Most of us associate Valentine’s Day with love and romance.
Then again, most of us do not know of the dark beginnings of Valentine’s Day.
And they were very dark indeed!
Valentine’s Day has its origins in the Roman holiday of Lupercalia which is a rather perturbing fertility festival. In ancient Roman times from February 13-15th Roman men, got naked, got drunk, killed a goat and a dog as sacrifices, and then took the hides from the animals and used them to beat women with. And to top it all off, young women got in line to be hit by the said wet, and bloody animal hides because Roman society believed that being struck by the just skinned hides would ensure the young women’s fertility. Then as if that wasn’t enough of a spectacle, at least from our modern eye’s point of view, there was a lottery, that’s right, a lottery where the young women’s names were pulled from a jar and then that young woman would spend at least the night in question with the man that pulled her name. Sometimes, if the couple really hit it off they would stay together.
Now during the time frame that the Lupercalia festival was going on they did not call the holiday Valentine’s Day. We have Emperor Claudius II to thank for that because on February 14th in two different years he had two different men, both named Valentine executed. Yup, you got it, our holiday of love is named after a couple of guys who had the misfortune to be named Valentine who ticked off an emperor and got themselves executed. In later times, the Catholic Church honored both men as martyrs and dedicated the holiday St. Valentine’s Day to them.
Things changed up though in the 5th Century when Pope Glasius I decided he wanted to get rid of the pagan rituals associated with Lupercalia. He decided that the best way to do this was to combine Lupercalia with St. Valentine’s Day. Combining pagan holidays and rituals with Christian holidays and rituals was one way that the Catholic church gained converts in the middle ages. Even so, at this time the holiday did not change much, the men may have put their clothes back on, but the holiday celebration was still pretty much a drunken party. The holiday was still considered to be a holiday fertility, there was just no nakedness allowed now.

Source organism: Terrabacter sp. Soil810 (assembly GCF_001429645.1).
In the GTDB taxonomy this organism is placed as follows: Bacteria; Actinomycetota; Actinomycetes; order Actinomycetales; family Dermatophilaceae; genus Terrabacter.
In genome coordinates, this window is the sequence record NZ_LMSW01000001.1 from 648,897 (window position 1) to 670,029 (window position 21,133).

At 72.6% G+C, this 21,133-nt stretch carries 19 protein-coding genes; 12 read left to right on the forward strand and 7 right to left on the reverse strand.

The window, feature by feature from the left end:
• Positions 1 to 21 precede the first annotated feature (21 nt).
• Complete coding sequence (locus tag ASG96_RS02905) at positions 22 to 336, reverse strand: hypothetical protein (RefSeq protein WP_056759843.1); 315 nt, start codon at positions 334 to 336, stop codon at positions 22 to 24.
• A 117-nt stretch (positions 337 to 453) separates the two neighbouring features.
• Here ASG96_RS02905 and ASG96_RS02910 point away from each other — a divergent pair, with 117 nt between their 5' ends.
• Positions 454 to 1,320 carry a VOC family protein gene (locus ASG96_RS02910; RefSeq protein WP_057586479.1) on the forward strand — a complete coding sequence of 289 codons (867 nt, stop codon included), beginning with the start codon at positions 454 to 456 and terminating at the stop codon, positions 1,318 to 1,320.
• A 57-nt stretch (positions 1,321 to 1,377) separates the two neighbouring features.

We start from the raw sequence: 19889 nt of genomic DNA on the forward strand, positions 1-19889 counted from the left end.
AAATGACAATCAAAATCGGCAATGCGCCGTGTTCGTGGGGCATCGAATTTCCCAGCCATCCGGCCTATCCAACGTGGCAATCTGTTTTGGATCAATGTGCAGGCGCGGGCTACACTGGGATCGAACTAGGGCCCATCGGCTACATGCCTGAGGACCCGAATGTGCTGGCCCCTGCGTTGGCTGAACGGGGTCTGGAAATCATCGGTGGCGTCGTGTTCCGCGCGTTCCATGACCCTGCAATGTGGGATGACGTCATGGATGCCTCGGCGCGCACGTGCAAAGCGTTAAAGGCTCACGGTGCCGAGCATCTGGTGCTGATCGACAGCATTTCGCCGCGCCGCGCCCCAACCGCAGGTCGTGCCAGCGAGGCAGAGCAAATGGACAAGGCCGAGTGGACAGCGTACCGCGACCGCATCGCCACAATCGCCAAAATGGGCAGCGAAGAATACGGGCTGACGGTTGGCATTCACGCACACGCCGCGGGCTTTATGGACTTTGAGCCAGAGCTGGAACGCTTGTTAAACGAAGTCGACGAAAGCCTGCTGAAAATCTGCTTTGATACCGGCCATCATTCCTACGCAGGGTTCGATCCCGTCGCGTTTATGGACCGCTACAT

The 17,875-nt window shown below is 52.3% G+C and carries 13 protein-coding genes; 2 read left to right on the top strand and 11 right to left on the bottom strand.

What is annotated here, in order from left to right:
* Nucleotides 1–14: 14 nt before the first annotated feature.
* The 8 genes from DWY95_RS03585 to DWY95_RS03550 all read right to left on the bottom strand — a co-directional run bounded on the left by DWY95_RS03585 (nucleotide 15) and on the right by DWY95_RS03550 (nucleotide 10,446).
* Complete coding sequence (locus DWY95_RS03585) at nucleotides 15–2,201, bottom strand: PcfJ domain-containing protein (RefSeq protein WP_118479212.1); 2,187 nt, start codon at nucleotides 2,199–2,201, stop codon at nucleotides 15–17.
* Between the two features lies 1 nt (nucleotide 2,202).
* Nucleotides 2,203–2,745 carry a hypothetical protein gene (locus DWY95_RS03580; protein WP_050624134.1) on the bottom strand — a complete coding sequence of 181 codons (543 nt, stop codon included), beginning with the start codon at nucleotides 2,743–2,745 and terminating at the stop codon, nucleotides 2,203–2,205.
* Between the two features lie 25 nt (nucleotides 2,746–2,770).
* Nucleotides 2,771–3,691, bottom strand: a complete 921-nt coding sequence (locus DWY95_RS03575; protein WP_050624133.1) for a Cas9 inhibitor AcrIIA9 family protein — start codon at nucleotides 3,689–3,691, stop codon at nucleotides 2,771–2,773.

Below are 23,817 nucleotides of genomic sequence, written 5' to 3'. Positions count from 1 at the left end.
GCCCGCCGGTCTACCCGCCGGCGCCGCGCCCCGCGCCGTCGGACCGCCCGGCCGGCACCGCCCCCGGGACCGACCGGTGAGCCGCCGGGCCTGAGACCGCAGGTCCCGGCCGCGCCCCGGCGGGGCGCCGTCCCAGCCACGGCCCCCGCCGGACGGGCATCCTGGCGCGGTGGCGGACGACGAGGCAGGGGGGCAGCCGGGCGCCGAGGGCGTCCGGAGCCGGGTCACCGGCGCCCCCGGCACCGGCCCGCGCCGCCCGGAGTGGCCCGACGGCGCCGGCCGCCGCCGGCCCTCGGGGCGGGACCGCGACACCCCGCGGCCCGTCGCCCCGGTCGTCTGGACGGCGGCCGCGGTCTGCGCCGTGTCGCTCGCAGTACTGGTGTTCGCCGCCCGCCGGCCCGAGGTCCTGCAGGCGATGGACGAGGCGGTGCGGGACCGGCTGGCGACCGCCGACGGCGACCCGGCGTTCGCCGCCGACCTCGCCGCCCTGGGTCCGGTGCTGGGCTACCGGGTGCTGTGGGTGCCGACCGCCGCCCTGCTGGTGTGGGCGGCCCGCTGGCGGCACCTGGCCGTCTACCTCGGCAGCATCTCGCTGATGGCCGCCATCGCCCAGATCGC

Also in the 5th century, the Normans had a holiday they called Galatin’s Day. The word Galatin means “lover of women” and there are those historians who believe that it is likely that the two holidays were mixed up, thus altering St. Valentine’s Day a bit more and setting it up to be the holiday of romantic love we know today.
As time went on into the middle ages, the holiday became even more glamourized. Both Shakespeare and Chaucer glamourized the holiday in their writings, making it even more about romantic love and less about a drunken revel. The Valentine’s Day card also has its start in the middle ages where it became popular to give homemade cards on the holiday.
Eventually Valentine’s Day made it to America from Europe and it was in 1913 that Hallmark Cards of Kansas City, MO began to sell and produce machine made Valentine’s Day cards. This in turn set the stage for our modern version of the Valentine’s Day celebration.
So, what started out as Roman fertility rite changed and grew over time to become the popular holiday of romantic love that we know today.
Have yourself a satisfyingg BDSM Valentine!